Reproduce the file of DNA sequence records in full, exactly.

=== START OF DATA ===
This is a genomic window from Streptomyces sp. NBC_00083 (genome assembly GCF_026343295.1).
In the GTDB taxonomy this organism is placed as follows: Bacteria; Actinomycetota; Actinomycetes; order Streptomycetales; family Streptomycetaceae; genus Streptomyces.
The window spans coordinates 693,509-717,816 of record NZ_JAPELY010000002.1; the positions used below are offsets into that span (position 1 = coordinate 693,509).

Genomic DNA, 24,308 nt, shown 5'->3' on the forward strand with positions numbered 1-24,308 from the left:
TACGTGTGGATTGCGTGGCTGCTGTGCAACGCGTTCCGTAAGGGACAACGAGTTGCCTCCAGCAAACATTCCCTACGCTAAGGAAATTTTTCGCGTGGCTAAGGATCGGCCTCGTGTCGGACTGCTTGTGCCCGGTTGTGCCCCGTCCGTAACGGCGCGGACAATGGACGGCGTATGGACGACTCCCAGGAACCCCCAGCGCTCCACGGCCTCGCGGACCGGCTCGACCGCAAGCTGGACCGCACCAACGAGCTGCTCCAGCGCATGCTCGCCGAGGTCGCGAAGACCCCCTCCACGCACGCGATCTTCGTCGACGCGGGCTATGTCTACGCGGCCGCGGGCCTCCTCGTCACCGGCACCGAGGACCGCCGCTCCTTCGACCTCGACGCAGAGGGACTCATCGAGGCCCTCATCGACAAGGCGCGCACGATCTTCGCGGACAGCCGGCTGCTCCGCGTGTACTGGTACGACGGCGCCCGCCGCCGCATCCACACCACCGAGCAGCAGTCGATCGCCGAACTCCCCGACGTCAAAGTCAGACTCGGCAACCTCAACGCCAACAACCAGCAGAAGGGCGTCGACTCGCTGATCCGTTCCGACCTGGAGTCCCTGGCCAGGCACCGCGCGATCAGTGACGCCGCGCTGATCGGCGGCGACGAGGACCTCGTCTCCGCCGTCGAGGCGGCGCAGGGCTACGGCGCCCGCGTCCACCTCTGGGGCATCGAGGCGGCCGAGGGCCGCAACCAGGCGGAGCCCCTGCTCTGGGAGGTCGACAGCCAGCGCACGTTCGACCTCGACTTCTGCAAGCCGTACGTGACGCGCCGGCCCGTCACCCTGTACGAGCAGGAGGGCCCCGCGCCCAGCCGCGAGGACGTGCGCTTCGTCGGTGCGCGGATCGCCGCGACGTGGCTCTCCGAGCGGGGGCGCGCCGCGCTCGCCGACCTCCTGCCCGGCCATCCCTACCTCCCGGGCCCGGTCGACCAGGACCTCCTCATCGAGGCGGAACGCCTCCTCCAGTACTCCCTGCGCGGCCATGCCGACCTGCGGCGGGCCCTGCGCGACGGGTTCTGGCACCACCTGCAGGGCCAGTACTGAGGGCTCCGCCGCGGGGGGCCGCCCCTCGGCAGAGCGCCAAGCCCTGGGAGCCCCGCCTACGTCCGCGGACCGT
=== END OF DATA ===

This is a genomic window from Streptomyces sp. NBC_00083 (genome assembly GCF_026343295.1).
In the GTDB taxonomy this organism is placed as follows: Bacteria; Actinomycetota; Actinomycetes; order Streptomycetales; family Streptomycetaceae; genus Streptomyces.
The window spans coordinates 693,509-717,816 of record NZ_JAPELY010000002.1; the positions used below are offsets into that span (position 1 = coordinate 693,509).

Genomic DNA, 24,308 nt, shown 5'->3' on the forward strand with positions numbered 1-24,308 from the left:
TACGTGTGGATTGCGTGGCTGCTGTGCAACGCGTTCCGTAAGGGACAACGAGTTGCCTCCAGCAAACATTCCCTACGCTAAGGAAATTTTTCGCGTGGCTAAGGATCGGCCTCGTGTCGGACTGCTTGTGCCCGGTTGTGCCCCGTCCGTAACGGCGCGGACAATGGACGGCGTATGGACGACTCCCAGGAACCCCCAGCGCTCCACGGCCTCGCGGACCGGCTCGACCGCAAGCTGGACCGCACCAACGAGCTGCTCCAGCGCATGCTCGCCGAGGTCGCGAAGACCCCCTCCACGCACGCGATCTTCGTCGACGCGGGCTATGTCTACGCGGCCGCGGGCCTCCTCGTCACCGGCACCGAGGACCGCCGCTCCTTCGACCTCGACGCAGAGGGACTCATCGAGGCCCTCATCGACAAGGCGCGCACGATCTTCGCGGACAGCCGGCTGCTCCGCGTGTACTGGTACGACGGCGCCCGCCGCCGCATCCACACCACCGAGCAGCAGTCGATCGCCGAACTCCCCGACGTCAAAGTCAGACTCGGCAACCTCAACGCCAACAACCAGCAGAAGGGCGTCGACTCGCTGATCCGTTCCGACCTGGAGTCCCTGGCCAGGCACCGCGCGATCAGTGACGCCGCGCTGATCGGCGGCGACGAGGACCTCGTCTCCGCCGTCGAGGCGGCGCAGGGCTACGGCGCCCGCGTCCACCTCTGGGGCATCGAGGCGGCCGAGGGCCGCAACCAGGCGGAGCCCCTGCTCTGGGAGGTCGACAGCCAGCGCACGTTCGACCTCGACTTCTGCAAGCCGTACGTGACGCGCCGGCCCGTCACCCTGTACGAGCAGGAGGGCCCCGCGCCCAGCCGCGAGGACGTGCGCTTCGTCGGTGCGCGGATCGCCGCGACGTGGCTCTCCGAGCGGGGGCGCGCCGCGCTCGCCGACCTCCTGCCCGGCCATCCCTACCTCCCGGGCCCGGTCGACCAGGACCTCCTCATCGAGGCGGAACGCCTCCTCCAGTACTCCCTGCGCGGCCATGCCGACCTGCGGCGGGCCCTGCGCGACGGGTTCTGGCACCACCTGCAGGGCCAGTACTGAGGGCTCCGCCGCGGGGGGCCGCCCCTCGGCAGAGCGCCAAGCCCTGGGAGCCCCGCCTACGTCCGCGGACCGT